Girl Scouts membership decreases; organization tries to revamp itself

NEW YORK (AP) - Given the friction and financial woes facing the Girl Scouts these days, perhaps it's time for a giant friendship circle. Under that long-standing tradition, a ring of Scouts clasp hands and give a little squeeze, accompanied by a silent wish of good will.

Just a year after its centennial celebrations, the Girl Scouts of the USA finds itself in a different sort of squeeze. Its interconnected problems include declining membership and revenues, a dearth of volunteers, rifts between leadership and grassroots members, a pension plan with a $347 million deficit, and an uproar over efforts by many local councils to sell venerable summer camps.

The tangle of difficulties has prompted one congressman to request an inquiry by the House Ways and Means Committee into the pension liabilities and the sale of camps.

"I am worried that America's Girl Scouts are now selling cookies to fund pension plans instead of camping," wrote Rep. Bruce Braley, D-Iowa, in a letter last month to the committee chairman.

Compounding the problems are tensions at GSUSA headquarters in New York, where several senior executives have quit or been ousted since Anna Maria Chavez took over as CEO in 2011. Last week, some of the roughly 325 employees there were invited to take early retirement, and Chavez said an unspecified number of layoffs were expected in August to offset the revenue losses.

Chavez insists the GSUSA is on the right track, although she acknowledged that sweeping changes in structure and programs over the past 10 years have been difficult for many in the Scouts' extended family.

"Change can be unsettling and it is not surprising that some would prefer for us to remain static," she said. "But doing so would be a disservice to girls who need us now more than ever."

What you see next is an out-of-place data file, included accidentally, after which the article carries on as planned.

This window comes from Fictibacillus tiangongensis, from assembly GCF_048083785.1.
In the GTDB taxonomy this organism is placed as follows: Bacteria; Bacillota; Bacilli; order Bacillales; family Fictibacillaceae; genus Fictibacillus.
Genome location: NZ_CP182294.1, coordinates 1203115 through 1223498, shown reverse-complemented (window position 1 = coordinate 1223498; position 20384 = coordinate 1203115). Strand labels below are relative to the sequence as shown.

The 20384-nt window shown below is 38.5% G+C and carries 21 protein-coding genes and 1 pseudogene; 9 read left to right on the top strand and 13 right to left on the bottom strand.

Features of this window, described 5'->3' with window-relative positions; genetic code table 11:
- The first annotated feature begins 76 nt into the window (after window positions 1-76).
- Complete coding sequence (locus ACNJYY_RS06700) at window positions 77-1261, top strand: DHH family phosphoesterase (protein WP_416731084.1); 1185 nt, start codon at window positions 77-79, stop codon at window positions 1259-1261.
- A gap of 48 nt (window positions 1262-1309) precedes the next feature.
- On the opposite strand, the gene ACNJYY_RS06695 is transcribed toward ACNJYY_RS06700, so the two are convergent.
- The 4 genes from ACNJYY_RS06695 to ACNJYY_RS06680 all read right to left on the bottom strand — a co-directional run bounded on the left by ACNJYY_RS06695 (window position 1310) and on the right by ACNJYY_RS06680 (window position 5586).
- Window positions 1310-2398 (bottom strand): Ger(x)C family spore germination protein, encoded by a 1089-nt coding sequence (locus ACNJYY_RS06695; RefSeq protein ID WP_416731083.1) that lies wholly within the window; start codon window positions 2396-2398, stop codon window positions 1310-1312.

Indeed, there's a common denominator between the GSUSA leaders and their critics — earnest expressions of devotion to the Girl Scouts and fervent hopes that it manages to thrive.

"I care so much about this organization, and that's why I hate to see it pulled down," said Suellen Nelles, CEO of a local council based in Fairbanks, Alaska. "We have leadership at the top who are toxic to this organization and need to go."

Connie Lindsey, the president of GSUSA's governing board, said the board had confidence in Chavez, despite the various problems.

"Our board supports our CEO," said Lindsey, a corporate executive from Chicago. "We know it's a difficult charge we've given her."

Since 2003, the Girl Scouts have undergone what they describe as a "complete transformation" aimed at making their programs and image more relevant to a diverse population of girls and parents. Changes have affected uniforms, handbooks, merit badges, program materials, even the logo and the fine print on the boxes of Girl Scout cookies.

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